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Coventry bus crash victims named by their families

A message reads: 'To Mum, RIP You did not deserve to die like this' Credit: ITV News

Two people killed in a bus crash in Coventry at the weekend have been named by their families.

Rowan Fitzgerald, 7, of Leamington Spa and Dora Hancox, in her 70s, of Nuneaton, both died when a double decker bus collided with a supermarket.

Rowan’s cousin, an eight-year-old girl, was also injured and she remains in a stable condition in hospital.

The children were travelling with their grandparents on the bus when the accident happened.

Inspector Paul Bennett, from West Midlands Police, said:

The families of Rowan and Dora have suffered a devastating loss. Like people the length and breadth of Britain, we extend our deepest sympathies to them during this time.

As they struggle to come to terms with their loss, they have chosen at this time not to release any images of their loved ones or to provide any words of tribute.

They have also asked for the media to respect their privacy as they grieve.

– Inspector Paul Bennett, West Mids Police.

'We have lost a respected and truly exceptional officer'

Chair of Merseyside Police Federation Peter Singleton. Credit: ITV News

The chair of Merseyside Police Federation said the force has lost a "respected and truly exceptional officer" after the death of PC David Phillips.

Peter Singleton said it was a "desolate" day when any officer is killed but in PC Phillips' case "possibly more so".

He told a press conference: "His young children have been robbed of a father, his wife Jen deprived of a husband and his parents their son.

"He colleagues and friends have lost a truly exceptional officer. He was one of the best and will always be missed."

PC Phillips was killed by a stolen car which was trying to flee police following a burglary.


Osborne thanks 'friend' Cameron for support

George Osborne thanked David Cameron for his support in a conference speech viewed by many as a pitch to be his successor.

The Chancellor gave a special thank you to the Prime Minister during his address in Manchester, thanking him for his support when some had doubted his abilities during the coalition government's five-year term.

"Let's face it, there were moments when lots of people had doubts about whether our plans would work - moments, as I was well aware, that people had doubts about me."

He added that "my friend" Mr Cameron had supported him both privately and publicly during that period.

Crime commissioner: 'Today is a day of mourning'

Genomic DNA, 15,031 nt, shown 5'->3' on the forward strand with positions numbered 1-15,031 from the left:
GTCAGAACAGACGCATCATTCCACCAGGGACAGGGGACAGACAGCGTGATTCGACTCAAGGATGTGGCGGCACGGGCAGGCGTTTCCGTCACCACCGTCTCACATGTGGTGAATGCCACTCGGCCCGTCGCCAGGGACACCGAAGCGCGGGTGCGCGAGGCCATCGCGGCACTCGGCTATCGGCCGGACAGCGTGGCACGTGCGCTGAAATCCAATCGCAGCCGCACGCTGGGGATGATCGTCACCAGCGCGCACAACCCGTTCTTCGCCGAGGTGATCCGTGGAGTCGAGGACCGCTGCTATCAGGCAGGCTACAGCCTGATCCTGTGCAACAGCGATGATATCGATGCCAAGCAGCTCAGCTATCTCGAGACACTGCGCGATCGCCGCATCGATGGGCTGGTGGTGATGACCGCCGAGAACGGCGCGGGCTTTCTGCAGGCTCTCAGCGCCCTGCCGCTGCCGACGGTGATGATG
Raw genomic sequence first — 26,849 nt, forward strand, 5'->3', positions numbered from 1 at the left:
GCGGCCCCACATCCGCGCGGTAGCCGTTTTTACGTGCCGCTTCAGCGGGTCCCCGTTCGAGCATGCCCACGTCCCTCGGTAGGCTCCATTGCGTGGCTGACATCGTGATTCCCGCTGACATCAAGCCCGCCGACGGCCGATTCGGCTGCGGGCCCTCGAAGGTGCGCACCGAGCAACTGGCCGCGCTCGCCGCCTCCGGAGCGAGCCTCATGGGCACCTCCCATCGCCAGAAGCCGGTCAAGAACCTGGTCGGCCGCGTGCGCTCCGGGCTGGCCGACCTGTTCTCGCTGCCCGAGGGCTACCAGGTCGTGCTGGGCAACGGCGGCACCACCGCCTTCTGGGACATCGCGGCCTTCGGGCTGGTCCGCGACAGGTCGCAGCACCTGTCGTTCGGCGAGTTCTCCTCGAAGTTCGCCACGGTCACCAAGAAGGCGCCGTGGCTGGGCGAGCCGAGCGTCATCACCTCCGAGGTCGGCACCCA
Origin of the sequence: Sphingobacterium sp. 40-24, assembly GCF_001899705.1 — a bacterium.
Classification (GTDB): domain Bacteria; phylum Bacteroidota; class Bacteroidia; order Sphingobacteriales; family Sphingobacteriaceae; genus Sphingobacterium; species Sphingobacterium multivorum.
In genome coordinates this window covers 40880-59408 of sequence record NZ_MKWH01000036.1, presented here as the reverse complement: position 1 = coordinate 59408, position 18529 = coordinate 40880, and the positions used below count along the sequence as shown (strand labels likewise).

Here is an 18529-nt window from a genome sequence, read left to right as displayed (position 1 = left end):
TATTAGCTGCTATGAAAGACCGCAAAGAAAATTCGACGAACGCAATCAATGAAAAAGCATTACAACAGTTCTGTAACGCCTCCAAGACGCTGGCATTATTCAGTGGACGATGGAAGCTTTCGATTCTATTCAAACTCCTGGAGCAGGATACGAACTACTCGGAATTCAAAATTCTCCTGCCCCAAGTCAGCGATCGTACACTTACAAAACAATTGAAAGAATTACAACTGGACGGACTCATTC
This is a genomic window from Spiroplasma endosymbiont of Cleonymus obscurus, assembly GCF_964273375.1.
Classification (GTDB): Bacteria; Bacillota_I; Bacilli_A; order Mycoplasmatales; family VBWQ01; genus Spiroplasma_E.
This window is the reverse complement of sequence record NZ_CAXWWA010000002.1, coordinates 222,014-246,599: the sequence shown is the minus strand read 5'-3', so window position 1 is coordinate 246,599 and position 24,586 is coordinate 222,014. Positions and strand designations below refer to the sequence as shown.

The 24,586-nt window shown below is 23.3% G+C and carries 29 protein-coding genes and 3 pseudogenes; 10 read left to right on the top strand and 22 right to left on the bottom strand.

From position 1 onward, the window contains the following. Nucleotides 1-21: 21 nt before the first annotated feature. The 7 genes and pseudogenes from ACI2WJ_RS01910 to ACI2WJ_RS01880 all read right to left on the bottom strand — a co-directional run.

Merseyside police and crime commissioner Jane Kennedy. Credit: ITV News

Merseyside police and crime commissioner said "today is a day of mourning for the entire police family" as she spoke about the death of PC David Phillips.

Addressing a press conference Jane Kennedy's voice broke with emotion as she said: "It's a dark day when you lose one of our own.

"And it's a painful reminder of the risks police officers face to keep us all safe.

"I know I speak for people across Merseyside when I say my thoughts and deepest sympathies are with PC Phillips family, his friends and their colleagues during this time."


Chief constable: 'Give yourself up or we will find you'

The chief constable of Merseyside Police has appealed for those responsible for the death of PC David Phillips to "give yourself up".

Sir Jon Murphy urged the culprits to "do the right thing", adding: "Or we will find you."

Speaking at a press conference, he said PC Phillips death was the first of an on-duty police officer for 34 years.

In 1981 PC Raymond Davenport was also killed trying to stop a stolen car in Liverpool city centre.

Sir Jon added: "David's death serves as a reminder of the risks that the men and women of this police force, and other police forces of the UK, face every day.

"Their wives, husbands and other family expect them to come home at he end of their watch, and sadly, David did not and his daughters will have to grow up without their father."

Police officer killed in Merseyside 'didn't stand a chance'

A police officer knocked down and killed by a stolen pick-up truck "didn't stand a chance", his chief constable Sir Jon Murphy said today.

PC David Phillips was standing on a central reservation when a stolen Mitsubishi, being pursued by police following a burglary, mounted the kerb and hit him at speed before driving off.

His colleagues tried to save him but he was pronounced dead later in hospital.

Business rates plans 'could have saved Redcar plant'

New plans for councils to raise their own business rates may have saved the jobs of hundreds of workers at SSI's steel plant in Redcar if brought in earlier, ITV News Political Correspondent Paul Brand reports.

The measures, announced by the Chancellor today, will see councils given the power to raise or lower their own business rates - something which could have allowed the local authority to act to help the plant.

Around 2,200 staff will lose their jobs after SSI went into liquidation, while the local economy is also likely to take a hit as a result of the plant's closure.

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